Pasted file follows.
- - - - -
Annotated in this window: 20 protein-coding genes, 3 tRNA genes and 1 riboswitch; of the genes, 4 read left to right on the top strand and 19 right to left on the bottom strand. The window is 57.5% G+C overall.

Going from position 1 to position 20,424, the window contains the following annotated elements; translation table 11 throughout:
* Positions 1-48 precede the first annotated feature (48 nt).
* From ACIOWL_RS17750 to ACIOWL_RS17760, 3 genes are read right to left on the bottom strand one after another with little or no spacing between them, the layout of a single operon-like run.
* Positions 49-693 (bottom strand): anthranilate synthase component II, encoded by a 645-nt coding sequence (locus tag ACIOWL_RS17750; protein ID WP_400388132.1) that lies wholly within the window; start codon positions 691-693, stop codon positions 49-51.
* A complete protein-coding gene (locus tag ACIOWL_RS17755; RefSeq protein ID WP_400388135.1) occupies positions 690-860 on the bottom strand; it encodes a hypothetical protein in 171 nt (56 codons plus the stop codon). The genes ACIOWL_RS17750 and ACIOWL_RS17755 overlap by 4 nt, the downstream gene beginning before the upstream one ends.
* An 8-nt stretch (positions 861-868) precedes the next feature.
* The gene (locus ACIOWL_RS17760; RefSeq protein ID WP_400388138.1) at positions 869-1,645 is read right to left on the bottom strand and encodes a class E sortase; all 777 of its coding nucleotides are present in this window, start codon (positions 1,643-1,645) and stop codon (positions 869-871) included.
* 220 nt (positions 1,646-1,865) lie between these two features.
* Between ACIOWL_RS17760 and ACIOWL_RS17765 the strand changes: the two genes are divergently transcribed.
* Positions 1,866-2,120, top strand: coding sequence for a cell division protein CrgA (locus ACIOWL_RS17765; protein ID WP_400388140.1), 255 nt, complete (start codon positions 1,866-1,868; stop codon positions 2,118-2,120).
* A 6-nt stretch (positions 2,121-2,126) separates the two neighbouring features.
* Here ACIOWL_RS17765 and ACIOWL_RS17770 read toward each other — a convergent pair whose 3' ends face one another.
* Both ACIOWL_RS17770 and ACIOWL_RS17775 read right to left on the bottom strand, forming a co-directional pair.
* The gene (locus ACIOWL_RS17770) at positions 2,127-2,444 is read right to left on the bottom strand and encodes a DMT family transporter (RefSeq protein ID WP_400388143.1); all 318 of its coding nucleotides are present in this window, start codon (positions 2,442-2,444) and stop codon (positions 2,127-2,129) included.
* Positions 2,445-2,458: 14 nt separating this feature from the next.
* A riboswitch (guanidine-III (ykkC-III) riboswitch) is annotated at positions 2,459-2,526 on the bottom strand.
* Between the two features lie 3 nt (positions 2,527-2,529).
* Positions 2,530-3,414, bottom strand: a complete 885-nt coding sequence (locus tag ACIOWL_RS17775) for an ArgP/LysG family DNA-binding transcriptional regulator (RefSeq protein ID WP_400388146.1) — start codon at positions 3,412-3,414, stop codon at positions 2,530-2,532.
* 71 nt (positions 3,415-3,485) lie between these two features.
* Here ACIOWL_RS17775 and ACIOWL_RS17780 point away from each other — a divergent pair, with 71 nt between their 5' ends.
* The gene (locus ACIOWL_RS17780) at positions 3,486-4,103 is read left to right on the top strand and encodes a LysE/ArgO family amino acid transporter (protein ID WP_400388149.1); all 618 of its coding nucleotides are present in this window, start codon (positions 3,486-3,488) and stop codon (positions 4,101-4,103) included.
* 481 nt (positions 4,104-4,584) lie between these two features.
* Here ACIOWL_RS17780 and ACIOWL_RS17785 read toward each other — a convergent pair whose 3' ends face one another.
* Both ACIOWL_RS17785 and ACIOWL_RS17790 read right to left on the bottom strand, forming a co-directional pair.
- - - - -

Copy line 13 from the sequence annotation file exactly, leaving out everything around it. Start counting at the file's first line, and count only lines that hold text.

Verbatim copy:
* Here ACIOWL_RS17765 and ACIOWL_RS17770 read toward each other — a convergent pair whose 3' ends face one another.